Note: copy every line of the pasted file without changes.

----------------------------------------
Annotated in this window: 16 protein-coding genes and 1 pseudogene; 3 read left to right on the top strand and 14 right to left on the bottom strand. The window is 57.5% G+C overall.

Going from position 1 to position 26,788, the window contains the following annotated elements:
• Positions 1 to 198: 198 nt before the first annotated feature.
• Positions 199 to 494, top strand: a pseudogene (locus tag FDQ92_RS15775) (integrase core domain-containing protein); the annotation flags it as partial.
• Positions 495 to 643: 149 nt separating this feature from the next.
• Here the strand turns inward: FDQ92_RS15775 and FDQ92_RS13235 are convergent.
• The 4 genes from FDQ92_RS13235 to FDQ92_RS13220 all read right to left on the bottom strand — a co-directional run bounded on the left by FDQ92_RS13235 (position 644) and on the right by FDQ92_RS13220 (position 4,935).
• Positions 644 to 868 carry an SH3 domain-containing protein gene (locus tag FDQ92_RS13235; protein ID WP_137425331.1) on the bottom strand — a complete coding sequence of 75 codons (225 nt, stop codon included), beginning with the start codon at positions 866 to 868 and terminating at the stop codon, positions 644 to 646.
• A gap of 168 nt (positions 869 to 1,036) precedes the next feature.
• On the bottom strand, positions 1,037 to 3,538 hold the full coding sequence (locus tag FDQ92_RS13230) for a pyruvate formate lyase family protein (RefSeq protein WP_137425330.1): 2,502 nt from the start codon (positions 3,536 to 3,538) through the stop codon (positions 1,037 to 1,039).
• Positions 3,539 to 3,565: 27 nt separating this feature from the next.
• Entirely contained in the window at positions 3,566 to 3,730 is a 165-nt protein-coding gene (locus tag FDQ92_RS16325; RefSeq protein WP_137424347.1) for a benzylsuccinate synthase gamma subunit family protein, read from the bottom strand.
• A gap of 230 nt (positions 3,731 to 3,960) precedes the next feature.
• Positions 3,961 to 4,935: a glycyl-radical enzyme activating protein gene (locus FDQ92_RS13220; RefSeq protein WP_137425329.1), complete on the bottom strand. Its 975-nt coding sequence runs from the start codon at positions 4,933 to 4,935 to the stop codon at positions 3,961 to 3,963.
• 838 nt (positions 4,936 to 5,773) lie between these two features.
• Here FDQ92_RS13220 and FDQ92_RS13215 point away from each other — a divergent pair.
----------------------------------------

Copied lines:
Annotated in this window: 16 protein-coding genes and 1 pseudogene; 3 read left to right on the top strand and 14 right to left on the bottom strand. The window is 57.5% G+C overall.

Going from position 1 to position 26,788, the window contains the following annotated elements:
• Positions 1 to 198: 198 nt before the first annotated feature.
• Positions 199 to 494, top strand: a pseudogene (locus tag FDQ92_RS15775) (integrase core domain-containing protein); the annotation flags it as partial.
• Positions 495 to 643: 149 nt separating this feature from the next.
• Here the strand turns inward: FDQ92_RS15775 and FDQ92_RS13235 are convergent.
• The 4 genes from FDQ92_RS13235 to FDQ92_RS13220 all read right to left on the bottom strand — a co-directional run bounded on the left by FDQ92_RS13235 (position 644) and on the right by FDQ92_RS13220 (position 4,935).
• Positions 644 to 868 carry an SH3 domain-containing protein gene (locus tag FDQ92_RS13235; protein ID WP_137425331.1) on the bottom strand — a complete coding sequence of 75 codons (225 nt, stop codon included), beginning with the start codon at positions 866 to 868 and terminating at the stop codon, positions 644 to 646.
• A gap of 168 nt (positions 869 to 1,036) precedes the next feature.
• On the bottom strand, positions 1,037 to 3,538 hold the full coding sequence (locus tag FDQ92_RS13230) for a pyruvate formate lyase family protein (RefSeq protein WP_137425330.1): 2,502 nt from the start codon (positions 3,536 to 3,538) through the stop codon (positions 1,037 to 1,039).
• Positions 3,539 to 3,565: 27 nt separating this feature from the next.
• Entirely contained in the window at positions 3,566 to 3,730 is a 165-nt protein-coding gene (locus tag FDQ92_RS16325; RefSeq protein WP_137424347.1) for a benzylsuccinate synthase gamma subunit family protein, read from the bottom strand.
• A gap of 230 nt (positions 3,731 to 3,960) precedes the next feature.
• Positions 3,961 to 4,935: a glycyl-radical enzyme activating protein gene (locus FDQ92_RS13220; RefSeq protein WP_137425329.1), complete on the bottom strand. Its 975-nt coding sequence runs from the start codon at positions 4,933 to 4,935 to the stop codon at positions 3,961 to 3,963.
• 838 nt (positions 4,936 to 5,773) lie between these two features.
• Here FDQ92_RS13220 and FDQ92_RS13215 point away from each other — a divergent pair.